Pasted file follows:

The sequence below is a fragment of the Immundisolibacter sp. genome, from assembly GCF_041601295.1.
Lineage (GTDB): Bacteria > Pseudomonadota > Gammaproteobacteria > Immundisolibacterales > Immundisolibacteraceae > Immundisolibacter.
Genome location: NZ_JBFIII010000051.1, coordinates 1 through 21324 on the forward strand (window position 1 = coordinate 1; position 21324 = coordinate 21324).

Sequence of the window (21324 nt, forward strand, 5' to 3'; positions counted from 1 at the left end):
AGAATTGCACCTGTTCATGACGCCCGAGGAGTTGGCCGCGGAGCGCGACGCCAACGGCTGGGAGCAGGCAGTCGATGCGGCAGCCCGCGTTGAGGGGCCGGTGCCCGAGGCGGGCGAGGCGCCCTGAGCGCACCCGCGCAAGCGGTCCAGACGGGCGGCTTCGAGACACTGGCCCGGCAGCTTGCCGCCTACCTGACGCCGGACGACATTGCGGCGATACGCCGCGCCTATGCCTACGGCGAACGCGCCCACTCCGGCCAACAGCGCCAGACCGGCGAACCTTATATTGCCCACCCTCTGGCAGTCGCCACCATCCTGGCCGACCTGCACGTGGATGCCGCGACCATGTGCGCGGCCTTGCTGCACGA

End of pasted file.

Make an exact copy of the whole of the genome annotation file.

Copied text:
The sequence below is a fragment of the Immundisolibacter sp. genome, from assembly GCF_041601295.1.
Lineage (GTDB): Bacteria > Pseudomonadota > Gammaproteobacteria > Immundisolibacterales > Immundisolibacteraceae > Immundisolibacter.
Genome location: NZ_JBFIII010000051.1, coordinates 1 through 21324 on the forward strand (window position 1 = coordinate 1; position 21324 = coordinate 21324).

Sequence of the window (21324 nt, forward strand, 5' to 3'; positions counted from 1 at the left end):
AGAATTGCACCTGTTCATGACGCCCGAGGAGTTGGCCGCGGAGCGCGACGCCAACGGCTGGGAGCAGGCAGTCGATGCGGCAGCCCGCGTTGAGGGGCCGGTGCCCGAGGCGGGCGAGGCGCCCTGAGCGCACCCGCGCAAGCGGTCCAGACGGGCGGCTTCGAGACACTGGCCCGGCAGCTTGCCGCCTACCTGACGCCGGACGACATTGCGGCGATACGCCGCGCCTATGCCTACGGCGAACGCGCCCACTCCGGCCAACAGCGCCAGACCGGCGAACCTTATATTGCCCACCCTCTGGCAGTCGCCACCATCCTGGCCGACCTGCACGTGGATGCCGCGACCATGTGCGCGGCCTTGCTGCACGA